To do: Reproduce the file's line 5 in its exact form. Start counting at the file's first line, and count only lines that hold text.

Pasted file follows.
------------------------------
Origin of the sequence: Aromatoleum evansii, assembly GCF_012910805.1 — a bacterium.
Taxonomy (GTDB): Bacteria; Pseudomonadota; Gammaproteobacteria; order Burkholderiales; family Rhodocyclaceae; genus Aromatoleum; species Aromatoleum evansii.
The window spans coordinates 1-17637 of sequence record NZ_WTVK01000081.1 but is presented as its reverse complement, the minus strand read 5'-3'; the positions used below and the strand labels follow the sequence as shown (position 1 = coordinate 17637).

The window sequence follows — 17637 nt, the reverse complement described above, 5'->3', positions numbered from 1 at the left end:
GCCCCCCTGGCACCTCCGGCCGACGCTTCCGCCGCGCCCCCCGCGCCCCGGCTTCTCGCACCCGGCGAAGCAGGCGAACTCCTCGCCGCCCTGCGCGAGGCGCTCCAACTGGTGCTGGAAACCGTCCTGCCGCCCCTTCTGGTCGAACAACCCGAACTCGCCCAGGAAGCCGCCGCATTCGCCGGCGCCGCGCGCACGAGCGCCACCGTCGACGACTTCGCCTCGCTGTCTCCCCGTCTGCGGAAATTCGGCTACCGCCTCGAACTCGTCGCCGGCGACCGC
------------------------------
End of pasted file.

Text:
GCCCCCCTGGCACCTCCGGCCGACGCTTCCGCCGCGCCCCCCGCGCCCCGGCTTCTCGCACCCGGCGAAGCAGGCGAACTCCTCGCCGCCCTGCGCGAGGCGCTCCAACTGGTGCTGGAAACCGTCCTGCCGCCCCTTCTGGTCGAACAACCCGAACTCGCCCAGGAAGCCGCCGCATTCGCCGGCGCCGCGCGCACGAGCGCCACCGTCGACGACTTCGCCTCGCTGTCTCCCCGTCTGCGGAAATTCGGCTACCGCCTCGAACTCGTCGCCGGCGACCGC